Abstract: Humans are altering the composition of biological communities through a variety of activities that increase rates of species invasions and species extinctions, at all scales, from local to global. These changes in components of the Earth's biodiversity cause concern for ethical and aesthetic reasons, but they also have a strong potential to alter ecosystem properties and the goods and services they provide to humanity. Ecological experiments, observations, and theoretical developments show that ecosystem properties depend greatly on biodiversity in terms of the functional characteristics of organisms present in the ecosystem and the distribution and abundance of those organisms over space and time. Species effects act in concert with the effects of climate, resource availability, and disturbance regimes in influencing ecosystem properties. Human activities can modify all of the above factors; here we focus on modification of these biotic controls. The scientific community has come to a broad consensus on many aspects of the re- lationship between biodiversity and ecosystem functioning, including many points relevant to management of ecosystems. Further progress will require integration of knowledge about biotic and abiotic controls on ecosystem properties, how ecological communities are struc- tured, and the forces driving species extinctions and invasions. To strengthen links to policy and management, we also need to integrate our ecological knowledge with understanding of the social and economic constraints of potential management practices. Understanding this complexity, while taking strong steps to minimize current losses of species, is necessary for responsible management of Earth's ecosystems and the diverse biota they contain.

6,891 citations

Journal ArticleDOI
TL;DR: This article explores the special features of freshwater habitats and the biodiversity they support that makes them especially vulnerable to human activities and advocates continuing attempts to check species loss but urges adoption of a compromise position of management for biodiversity conservation, ecosystem functioning and resilience, and human livelihoods.
Abstract: Freshwater biodiversity is the over-riding conservation priority during the International Decade for Action - 'Water for Life' - 2005 to 2015. Fresh water makes up only 0.01% of the World's water and approximately 0.8% of the Earth's surface, yet this tiny fraction of global water supports at least 100000 species out of approximately 1.8 million - almost 6% of all described species. Inland waters and freshwater biodiversity constitute a valuable natural resource, in economic, cultural, aesthetic, scientific and educational terms. Their conservation and management are critical to the interests of all humans, nations and governments. Yet this precious heritage is in crisis. Fresh waters are experiencing declines in biodiversity far greater than those in the most affected terrestrial ecosystems, and if trends in human demands for water remain unaltered and species losses continue at current rates, the opportunity to conserve much of the remaining biodiversity in fresh water will vanish before the 'Water for Life' decade ends in 2015. Why is this so, and what is being done about it? This article explores the special features of freshwater habitats and the biodiversity they support that makes them especially vulnerable to human activities. We document threats to global freshwater biodiversity under five headings: overexploitation; water pollution; flow modification; destruction or degradation of habitat; and invasion by exotic species. Their combined and interacting influences have resulted in population declines and range reduction of freshwater biodiversity worldwide. Conservation of biodiversity is complicated by the landscape position of rivers and wetlands as 'receivers' of land-use effluents, and the problems posed by endemism and thus non-substitutability. In addition, in many parts of the world, fresh water is subject to severe competition among multiple human stakeholders. Protection of freshwater biodiversity is perhaps the ultimate conservation challenge because it is influenced by the upstream drainage network, the surrounding land, the riparian zone, and - in the case of migrating aquatic fauna - downstream reaches. Such prerequisites are hardly ever met. Immediate action is needed where opportunities exist to set aside intact lake and river ecosystems within large protected areas. For most of the global land surface, trade-offs between conservation of freshwater biodiversity and human use of ecosystem goods and services are necessary. We advocate continuing attempts to check species loss but, in many situations, urge adoption of a compromise position of management for biodiversity conservation, ecosystem functioning and resilience, and human livelihoods in order to provide a viable long-term basis for freshwater conservation. Recognition of this need will require adoption of a new paradigm for biodiversity protection and freshwater ecosystem management - one that has been appropriately termed 'reconciliation ecology'.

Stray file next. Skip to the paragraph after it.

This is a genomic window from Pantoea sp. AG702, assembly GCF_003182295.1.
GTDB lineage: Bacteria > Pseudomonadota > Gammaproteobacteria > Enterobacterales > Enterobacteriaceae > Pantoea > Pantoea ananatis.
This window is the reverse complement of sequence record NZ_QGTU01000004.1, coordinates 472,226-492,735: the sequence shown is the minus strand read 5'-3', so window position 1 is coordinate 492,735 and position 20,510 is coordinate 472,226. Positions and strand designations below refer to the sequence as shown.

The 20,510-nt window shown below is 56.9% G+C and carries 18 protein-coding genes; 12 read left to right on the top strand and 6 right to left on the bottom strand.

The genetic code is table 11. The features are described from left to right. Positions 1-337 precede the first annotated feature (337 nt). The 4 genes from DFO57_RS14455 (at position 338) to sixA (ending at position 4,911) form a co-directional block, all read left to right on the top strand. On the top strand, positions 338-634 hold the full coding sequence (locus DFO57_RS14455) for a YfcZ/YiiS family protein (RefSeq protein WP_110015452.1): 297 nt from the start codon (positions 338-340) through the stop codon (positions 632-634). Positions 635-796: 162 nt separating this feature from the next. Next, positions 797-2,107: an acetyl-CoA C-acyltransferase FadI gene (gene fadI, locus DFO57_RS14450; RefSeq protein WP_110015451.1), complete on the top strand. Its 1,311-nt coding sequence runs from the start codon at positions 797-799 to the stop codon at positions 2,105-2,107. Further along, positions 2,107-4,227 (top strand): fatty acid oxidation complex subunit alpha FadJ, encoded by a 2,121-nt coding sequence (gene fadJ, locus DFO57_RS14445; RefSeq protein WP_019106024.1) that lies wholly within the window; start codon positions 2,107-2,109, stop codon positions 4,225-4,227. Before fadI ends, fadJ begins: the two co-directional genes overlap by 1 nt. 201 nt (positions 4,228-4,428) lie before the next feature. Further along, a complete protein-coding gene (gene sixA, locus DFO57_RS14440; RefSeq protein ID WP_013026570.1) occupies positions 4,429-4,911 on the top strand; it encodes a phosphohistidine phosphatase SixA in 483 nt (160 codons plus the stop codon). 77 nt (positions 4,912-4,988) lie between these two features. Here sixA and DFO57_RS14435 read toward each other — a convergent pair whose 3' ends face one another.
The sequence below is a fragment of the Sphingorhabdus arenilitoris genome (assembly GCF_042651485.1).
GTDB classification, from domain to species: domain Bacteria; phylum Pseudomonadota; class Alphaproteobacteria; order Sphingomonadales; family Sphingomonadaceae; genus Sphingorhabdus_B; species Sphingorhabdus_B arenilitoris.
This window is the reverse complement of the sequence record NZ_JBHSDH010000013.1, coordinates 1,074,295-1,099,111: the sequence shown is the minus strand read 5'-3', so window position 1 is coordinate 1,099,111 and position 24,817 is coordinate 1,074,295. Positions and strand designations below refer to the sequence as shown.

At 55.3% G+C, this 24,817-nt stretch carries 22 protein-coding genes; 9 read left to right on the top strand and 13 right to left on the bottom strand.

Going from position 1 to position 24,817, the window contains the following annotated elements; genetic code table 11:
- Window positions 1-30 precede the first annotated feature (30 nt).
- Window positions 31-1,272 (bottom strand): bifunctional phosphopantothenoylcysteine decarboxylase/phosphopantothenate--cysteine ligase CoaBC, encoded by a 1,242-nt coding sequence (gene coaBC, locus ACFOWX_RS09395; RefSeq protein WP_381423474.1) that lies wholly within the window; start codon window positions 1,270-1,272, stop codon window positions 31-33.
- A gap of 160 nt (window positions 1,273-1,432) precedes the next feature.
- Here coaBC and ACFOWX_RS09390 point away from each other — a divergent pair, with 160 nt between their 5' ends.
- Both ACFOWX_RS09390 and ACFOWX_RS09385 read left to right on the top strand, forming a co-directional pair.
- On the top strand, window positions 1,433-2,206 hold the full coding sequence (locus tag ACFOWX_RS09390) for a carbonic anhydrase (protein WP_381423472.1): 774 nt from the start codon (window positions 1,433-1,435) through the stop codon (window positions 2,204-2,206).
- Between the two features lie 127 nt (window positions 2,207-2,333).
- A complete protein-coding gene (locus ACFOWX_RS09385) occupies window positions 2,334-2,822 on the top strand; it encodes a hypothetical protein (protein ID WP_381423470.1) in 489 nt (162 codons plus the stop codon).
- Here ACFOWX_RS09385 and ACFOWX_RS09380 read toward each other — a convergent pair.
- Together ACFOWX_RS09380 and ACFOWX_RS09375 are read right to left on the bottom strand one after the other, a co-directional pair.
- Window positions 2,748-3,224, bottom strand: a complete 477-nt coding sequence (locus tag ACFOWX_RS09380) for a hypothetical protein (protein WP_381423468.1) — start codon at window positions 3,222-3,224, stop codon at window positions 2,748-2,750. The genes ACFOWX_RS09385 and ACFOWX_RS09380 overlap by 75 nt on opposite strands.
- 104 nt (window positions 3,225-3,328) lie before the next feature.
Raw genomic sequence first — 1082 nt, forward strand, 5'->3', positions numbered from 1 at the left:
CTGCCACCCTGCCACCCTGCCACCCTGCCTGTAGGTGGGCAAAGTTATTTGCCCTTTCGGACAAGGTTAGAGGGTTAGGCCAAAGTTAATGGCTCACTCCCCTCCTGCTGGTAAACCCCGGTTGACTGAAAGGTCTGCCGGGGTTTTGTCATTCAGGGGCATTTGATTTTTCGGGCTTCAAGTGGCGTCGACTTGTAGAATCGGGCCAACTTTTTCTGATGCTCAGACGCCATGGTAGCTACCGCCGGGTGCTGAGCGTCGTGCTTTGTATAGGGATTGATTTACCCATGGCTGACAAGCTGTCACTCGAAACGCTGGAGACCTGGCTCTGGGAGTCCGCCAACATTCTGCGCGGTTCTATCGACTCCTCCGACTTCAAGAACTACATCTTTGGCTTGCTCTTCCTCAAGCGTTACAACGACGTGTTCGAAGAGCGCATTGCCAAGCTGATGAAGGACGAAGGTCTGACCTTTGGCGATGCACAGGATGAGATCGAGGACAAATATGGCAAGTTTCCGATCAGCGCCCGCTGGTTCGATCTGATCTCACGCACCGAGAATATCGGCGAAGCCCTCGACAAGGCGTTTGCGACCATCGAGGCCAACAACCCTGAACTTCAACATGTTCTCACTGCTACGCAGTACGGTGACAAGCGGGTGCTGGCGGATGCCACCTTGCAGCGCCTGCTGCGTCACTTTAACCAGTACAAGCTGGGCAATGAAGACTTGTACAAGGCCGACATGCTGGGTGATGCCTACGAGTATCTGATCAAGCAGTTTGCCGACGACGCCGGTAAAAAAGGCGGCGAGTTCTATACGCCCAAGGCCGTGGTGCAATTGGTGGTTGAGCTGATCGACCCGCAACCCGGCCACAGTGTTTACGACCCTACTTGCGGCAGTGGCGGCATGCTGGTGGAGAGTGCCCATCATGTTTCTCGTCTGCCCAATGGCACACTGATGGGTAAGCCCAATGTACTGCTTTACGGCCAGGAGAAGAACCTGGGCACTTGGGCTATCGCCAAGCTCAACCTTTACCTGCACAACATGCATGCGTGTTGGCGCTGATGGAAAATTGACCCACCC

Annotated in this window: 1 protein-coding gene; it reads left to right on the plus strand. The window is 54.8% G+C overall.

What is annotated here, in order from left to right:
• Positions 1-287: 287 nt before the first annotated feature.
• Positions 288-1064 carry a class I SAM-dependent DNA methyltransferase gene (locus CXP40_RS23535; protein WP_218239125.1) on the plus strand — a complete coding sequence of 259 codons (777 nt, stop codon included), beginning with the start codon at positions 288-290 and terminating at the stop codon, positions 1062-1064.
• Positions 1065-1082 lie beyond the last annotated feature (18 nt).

5,857 citations